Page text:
- Jesus is not comparing himself to King David. Jesus compares David’s actions to his follower’s actions. Knowing the Pharisees consider David an honorable and heroic figure, Jesus correlates his lawbreaking with his disciples. In doing so, he is appealing to their logic. He implies, how can you idolize David, a lawbreaker, yet nit-pick my followers who are also lawbreakers? Although there are parallels and foreshadowing between David and Jesus, Jesus is David’s Lord (Matthew 22:43-45).
The story is about Jesus’ authority.
Surprise, surprise. As we have seen all throughout Mark 2, Jesus answers every question put to him with his own identity. In this story, the first of many stories centering on what is lawful to do on the Sabbath, Jesus calls himself the Lord of the Sabbath. In modern lingo, Jesus teaches that he is “The Boss.” The rules are not in charge. He is. Being a Jesus follower is not so much about becoming a good person who follows all the rules, as it is about recognizing that Jesus is the Boss.
He is Lord. Lord of Sabbath. Lord of the law. Lord of all.
When my nephew was a little boy, his favorite thing to say was “You’re not in charge!” As youngest in the family, he had a lot of people bossing him around. He had to order his little world around who had the right to tell him what to do. He asserted his independence every time he got a whiff of command from anyone besides his dad. This little boy was impossible. But, his insistence is a picture of what Jesus is teaching in this story.
Jesus tells the Pharisees, “You’re not in charge.” He tells the laws of Sabbath, “You’re not in charge.” And he tells each of us, “You’re not in charge. I am.”
When we trust that Jesus is in charge, not ourselves, we are freed from enforcing the rules over others. My daughter, who was so bothered by the bad behavior of her fellow students, grasped an authority she did not have the right to. When we trust the authority of Jesus, we can trust that he is in charge even when people are breaking the rules all around us. We focus less on other people’s sin when we acknowledge his authority.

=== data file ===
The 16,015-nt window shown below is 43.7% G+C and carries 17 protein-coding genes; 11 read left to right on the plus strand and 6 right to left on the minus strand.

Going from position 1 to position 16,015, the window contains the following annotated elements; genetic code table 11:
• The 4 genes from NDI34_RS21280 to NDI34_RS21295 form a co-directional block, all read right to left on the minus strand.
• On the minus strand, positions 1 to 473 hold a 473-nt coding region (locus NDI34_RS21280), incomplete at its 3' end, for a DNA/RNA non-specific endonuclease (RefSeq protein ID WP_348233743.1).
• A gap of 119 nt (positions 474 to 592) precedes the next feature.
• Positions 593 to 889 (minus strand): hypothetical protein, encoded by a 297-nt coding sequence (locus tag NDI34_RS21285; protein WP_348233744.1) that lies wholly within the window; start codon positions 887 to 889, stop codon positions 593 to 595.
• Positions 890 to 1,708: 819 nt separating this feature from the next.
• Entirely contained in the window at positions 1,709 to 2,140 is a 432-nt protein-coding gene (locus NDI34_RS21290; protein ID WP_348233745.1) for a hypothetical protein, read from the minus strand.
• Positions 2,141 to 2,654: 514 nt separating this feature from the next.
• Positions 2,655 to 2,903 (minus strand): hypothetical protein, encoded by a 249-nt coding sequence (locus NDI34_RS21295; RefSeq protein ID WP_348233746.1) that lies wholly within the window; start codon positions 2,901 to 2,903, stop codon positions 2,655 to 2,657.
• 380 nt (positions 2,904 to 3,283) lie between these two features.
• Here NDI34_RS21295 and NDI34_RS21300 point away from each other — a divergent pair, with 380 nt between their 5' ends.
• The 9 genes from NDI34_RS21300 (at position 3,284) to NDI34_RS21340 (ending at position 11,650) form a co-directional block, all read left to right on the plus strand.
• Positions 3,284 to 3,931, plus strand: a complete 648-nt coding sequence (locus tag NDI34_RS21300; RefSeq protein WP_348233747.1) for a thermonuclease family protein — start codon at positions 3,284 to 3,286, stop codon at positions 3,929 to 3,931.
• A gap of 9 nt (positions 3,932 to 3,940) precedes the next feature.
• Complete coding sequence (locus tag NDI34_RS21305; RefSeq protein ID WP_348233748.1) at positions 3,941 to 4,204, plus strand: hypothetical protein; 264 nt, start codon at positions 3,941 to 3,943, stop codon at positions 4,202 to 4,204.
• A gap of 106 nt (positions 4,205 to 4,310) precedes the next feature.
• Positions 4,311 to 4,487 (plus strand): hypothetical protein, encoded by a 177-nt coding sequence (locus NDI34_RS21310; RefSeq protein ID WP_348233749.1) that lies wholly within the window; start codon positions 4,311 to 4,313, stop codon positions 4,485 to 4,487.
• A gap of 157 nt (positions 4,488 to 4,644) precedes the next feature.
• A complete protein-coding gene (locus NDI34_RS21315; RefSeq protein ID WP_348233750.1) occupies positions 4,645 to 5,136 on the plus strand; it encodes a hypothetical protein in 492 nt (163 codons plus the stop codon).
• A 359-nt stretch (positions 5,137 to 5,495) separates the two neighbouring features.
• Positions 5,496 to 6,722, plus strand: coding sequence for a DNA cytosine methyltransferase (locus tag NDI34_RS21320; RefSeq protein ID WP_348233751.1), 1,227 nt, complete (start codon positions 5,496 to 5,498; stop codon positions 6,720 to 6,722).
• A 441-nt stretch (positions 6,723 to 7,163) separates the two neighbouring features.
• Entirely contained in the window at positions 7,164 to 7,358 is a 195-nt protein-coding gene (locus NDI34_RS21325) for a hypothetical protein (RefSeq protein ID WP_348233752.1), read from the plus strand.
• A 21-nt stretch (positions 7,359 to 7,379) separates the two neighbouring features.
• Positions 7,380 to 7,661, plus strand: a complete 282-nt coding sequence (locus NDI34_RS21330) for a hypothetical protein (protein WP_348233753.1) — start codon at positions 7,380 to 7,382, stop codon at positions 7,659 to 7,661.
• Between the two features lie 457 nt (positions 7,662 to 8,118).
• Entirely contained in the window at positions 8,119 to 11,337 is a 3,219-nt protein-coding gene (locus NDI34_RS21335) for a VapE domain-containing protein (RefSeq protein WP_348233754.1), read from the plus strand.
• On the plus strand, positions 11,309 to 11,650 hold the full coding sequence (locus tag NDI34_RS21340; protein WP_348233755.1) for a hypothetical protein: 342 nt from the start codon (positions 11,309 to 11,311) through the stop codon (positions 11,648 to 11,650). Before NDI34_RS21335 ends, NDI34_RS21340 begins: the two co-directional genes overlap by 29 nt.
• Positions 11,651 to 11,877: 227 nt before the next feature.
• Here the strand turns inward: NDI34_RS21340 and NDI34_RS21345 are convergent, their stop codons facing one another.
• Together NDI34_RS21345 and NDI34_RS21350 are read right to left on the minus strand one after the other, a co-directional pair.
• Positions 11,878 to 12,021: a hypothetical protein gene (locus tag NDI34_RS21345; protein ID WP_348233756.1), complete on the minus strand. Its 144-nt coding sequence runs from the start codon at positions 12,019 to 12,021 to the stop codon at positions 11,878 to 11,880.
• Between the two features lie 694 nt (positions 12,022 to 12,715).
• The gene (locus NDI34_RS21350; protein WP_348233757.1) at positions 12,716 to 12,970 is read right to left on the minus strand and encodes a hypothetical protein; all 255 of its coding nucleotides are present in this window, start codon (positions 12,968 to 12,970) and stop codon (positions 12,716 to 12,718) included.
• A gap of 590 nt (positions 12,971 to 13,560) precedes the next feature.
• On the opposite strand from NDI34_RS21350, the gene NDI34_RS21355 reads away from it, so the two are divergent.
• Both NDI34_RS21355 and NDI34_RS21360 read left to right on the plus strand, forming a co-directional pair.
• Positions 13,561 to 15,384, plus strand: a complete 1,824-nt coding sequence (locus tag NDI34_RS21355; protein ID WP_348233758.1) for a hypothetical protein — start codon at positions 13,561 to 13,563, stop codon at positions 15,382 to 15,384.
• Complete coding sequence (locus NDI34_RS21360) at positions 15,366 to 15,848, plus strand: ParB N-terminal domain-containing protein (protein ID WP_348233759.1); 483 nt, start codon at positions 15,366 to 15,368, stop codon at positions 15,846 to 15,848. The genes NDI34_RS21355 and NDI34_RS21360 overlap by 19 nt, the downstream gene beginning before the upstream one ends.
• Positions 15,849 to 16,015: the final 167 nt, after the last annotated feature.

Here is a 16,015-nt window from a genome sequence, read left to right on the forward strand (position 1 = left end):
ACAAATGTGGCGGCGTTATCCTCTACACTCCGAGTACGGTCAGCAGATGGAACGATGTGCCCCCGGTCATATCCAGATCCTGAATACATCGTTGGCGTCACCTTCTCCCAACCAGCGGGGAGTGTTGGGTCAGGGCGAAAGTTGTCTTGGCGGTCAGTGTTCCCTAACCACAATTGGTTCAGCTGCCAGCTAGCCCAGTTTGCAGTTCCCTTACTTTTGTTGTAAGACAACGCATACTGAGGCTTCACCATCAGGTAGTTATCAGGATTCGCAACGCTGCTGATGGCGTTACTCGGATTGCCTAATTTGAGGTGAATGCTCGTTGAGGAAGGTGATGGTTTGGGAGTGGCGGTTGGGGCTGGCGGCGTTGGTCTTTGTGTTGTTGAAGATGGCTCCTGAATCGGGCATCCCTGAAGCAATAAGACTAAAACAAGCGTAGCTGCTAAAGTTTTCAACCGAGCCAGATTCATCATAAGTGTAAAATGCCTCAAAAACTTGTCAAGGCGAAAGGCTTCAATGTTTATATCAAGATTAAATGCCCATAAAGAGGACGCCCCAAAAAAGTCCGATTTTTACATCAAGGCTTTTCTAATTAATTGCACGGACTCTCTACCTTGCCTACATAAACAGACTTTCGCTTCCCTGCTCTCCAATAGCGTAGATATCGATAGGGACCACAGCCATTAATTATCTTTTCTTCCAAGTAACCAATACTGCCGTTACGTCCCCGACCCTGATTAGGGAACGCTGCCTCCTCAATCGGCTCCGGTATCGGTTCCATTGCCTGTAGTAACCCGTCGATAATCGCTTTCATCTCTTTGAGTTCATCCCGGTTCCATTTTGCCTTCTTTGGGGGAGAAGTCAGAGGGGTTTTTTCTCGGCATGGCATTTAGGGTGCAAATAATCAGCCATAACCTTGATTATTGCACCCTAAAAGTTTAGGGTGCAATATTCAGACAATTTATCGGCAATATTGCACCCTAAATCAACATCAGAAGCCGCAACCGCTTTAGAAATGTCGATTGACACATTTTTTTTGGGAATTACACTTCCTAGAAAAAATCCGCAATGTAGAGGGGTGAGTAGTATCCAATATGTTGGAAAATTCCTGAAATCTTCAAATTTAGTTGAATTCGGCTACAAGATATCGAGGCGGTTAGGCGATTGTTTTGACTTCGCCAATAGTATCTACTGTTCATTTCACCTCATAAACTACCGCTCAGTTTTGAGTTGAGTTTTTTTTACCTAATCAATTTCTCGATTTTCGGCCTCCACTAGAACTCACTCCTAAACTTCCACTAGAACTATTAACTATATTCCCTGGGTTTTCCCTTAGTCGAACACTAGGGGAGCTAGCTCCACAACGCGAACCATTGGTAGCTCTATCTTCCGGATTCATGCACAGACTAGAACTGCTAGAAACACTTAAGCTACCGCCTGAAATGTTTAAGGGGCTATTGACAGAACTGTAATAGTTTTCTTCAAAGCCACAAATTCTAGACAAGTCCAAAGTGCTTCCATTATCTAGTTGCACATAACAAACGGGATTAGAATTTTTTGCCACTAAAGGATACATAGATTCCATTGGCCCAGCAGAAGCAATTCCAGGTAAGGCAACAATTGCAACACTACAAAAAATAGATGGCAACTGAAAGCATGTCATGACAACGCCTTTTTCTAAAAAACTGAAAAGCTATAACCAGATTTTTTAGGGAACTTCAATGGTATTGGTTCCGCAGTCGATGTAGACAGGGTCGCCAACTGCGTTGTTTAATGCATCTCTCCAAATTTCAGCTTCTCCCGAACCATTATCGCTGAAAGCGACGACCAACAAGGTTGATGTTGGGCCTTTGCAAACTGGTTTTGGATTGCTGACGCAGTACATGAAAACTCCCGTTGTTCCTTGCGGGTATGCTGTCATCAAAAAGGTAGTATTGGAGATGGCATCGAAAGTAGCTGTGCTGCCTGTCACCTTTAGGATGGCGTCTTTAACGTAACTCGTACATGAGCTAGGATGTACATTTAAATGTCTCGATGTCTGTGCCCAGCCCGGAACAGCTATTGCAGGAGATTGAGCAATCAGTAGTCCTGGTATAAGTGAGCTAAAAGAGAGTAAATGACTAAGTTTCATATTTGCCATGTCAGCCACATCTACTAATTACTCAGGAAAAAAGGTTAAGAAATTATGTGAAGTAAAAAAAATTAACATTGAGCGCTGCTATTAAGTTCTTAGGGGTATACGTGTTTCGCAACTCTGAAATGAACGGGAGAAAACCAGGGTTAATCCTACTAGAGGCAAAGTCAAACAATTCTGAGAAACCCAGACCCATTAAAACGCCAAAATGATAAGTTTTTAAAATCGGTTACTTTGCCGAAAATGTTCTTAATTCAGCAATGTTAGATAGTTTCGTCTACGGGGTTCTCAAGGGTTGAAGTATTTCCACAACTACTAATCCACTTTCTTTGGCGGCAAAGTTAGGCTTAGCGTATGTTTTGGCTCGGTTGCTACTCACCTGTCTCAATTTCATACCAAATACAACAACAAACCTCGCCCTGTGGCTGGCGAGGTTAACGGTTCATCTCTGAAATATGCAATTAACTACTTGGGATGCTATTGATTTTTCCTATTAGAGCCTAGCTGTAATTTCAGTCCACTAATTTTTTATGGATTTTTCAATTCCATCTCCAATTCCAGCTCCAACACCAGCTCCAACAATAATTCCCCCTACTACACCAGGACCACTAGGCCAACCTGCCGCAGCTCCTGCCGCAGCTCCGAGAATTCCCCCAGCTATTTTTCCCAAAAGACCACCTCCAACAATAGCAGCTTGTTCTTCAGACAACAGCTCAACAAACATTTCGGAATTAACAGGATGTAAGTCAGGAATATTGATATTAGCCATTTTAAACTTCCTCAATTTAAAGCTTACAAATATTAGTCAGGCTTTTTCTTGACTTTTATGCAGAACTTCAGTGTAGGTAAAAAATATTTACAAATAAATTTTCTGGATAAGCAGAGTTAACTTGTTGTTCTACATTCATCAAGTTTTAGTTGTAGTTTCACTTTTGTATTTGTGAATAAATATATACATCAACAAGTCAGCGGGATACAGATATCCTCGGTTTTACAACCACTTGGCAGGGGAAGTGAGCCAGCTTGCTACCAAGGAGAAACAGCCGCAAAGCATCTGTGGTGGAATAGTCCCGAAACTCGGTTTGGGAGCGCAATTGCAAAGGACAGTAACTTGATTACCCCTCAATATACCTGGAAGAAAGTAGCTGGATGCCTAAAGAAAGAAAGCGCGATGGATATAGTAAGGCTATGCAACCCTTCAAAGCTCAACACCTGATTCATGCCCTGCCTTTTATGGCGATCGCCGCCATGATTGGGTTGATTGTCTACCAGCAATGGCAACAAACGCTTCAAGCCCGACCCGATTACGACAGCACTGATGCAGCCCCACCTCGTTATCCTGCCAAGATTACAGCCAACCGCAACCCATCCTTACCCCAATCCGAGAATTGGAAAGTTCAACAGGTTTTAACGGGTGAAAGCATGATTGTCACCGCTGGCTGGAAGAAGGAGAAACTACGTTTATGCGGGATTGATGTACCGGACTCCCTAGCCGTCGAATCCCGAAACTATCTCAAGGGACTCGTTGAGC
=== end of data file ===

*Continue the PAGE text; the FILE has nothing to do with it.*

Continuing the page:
When we trust that Jesus is in charge, we are also freed to focus on keeping the rules ourselves. Like my daughter, focusing on obedience to her teacher simplified her life tremendously! She only had to do what she knew was right. She no longer felt responsible for the whole class. When Jesus becomes our Boss, we lessen the risk of becoming hypocrites ourselves.
And here’s the cool part.
When we trust that Jesus is in charge, he’s got our back. Unlike the law, and the teachers of the law and the Pharisees, Jesus does not condemn. He forgives. He welcomes rule breakers to a feast! Did you notice in this story that Jesus was aware that his disciples were “harvesting” grain against the written Sabbath law? He also knew David ate the forbidden Temple Bread. Our foibles, justified or not, do not take him by surprise. He is not even disappointed in us, because he has no misconceptions about exactly who we are. We are all rule breakers. But who is in charge of the rules? Jesus is.